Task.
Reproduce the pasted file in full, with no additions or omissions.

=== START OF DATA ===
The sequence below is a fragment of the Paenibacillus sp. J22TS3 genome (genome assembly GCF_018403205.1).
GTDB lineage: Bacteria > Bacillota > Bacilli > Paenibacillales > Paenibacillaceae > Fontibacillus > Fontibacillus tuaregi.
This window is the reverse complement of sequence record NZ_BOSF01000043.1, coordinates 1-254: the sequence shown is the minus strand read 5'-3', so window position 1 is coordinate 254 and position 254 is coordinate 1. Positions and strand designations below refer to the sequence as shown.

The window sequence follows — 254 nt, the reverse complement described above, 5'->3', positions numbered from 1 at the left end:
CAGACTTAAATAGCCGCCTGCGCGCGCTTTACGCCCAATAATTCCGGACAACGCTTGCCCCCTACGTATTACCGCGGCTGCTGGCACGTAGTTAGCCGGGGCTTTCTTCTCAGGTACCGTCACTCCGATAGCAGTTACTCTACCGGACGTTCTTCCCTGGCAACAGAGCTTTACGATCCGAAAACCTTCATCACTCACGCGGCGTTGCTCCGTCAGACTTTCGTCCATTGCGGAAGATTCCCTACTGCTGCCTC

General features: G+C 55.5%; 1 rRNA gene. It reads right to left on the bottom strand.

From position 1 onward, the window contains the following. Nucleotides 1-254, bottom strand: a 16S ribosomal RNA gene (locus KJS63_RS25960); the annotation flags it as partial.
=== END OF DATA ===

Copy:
The sequence below is a fragment of the Paenibacillus sp. J22TS3 genome (genome assembly GCF_018403205.1).
GTDB lineage: Bacteria > Bacillota > Bacilli > Paenibacillales > Paenibacillaceae > Fontibacillus > Fontibacillus tuaregi.
This window is the reverse complement of sequence record NZ_BOSF01000043.1, coordinates 1-254: the sequence shown is the minus strand read 5'-3', so window position 1 is coordinate 254 and position 254 is coordinate 1. Positions and strand designations below refer to the sequence as shown.

The window sequence follows — 254 nt, the reverse complement described above, 5'->3', positions numbered from 1 at the left end:
CAGACTTAAATAGCCGCCTGCGCGCGCTTTACGCCCAATAATTCCGGACAACGCTTGCCCCCTACGTATTACCGCGGCTGCTGGCACGTAGTTAGCCGGGGCTTTCTTCTCAGGTACCGTCACTCCGATAGCAGTTACTCTACCGGACGTTCTTCCCTGGCAACAGAGCTTTACGATCCGAAAACCTTCATCACTCACGCGGCGTTGCTCCGTCAGACTTTCGTCCATTGCGGAAGATTCCCTACTGCTGCCTC

General features: G+C 55.5%; 1 rRNA gene. It reads right to left on the bottom strand.

From position 1 onward, the window contains the following. Nucleotides 1-254, bottom strand: a 16S ribosomal RNA gene (locus KJS63_RS25960); the annotation flags it as partial.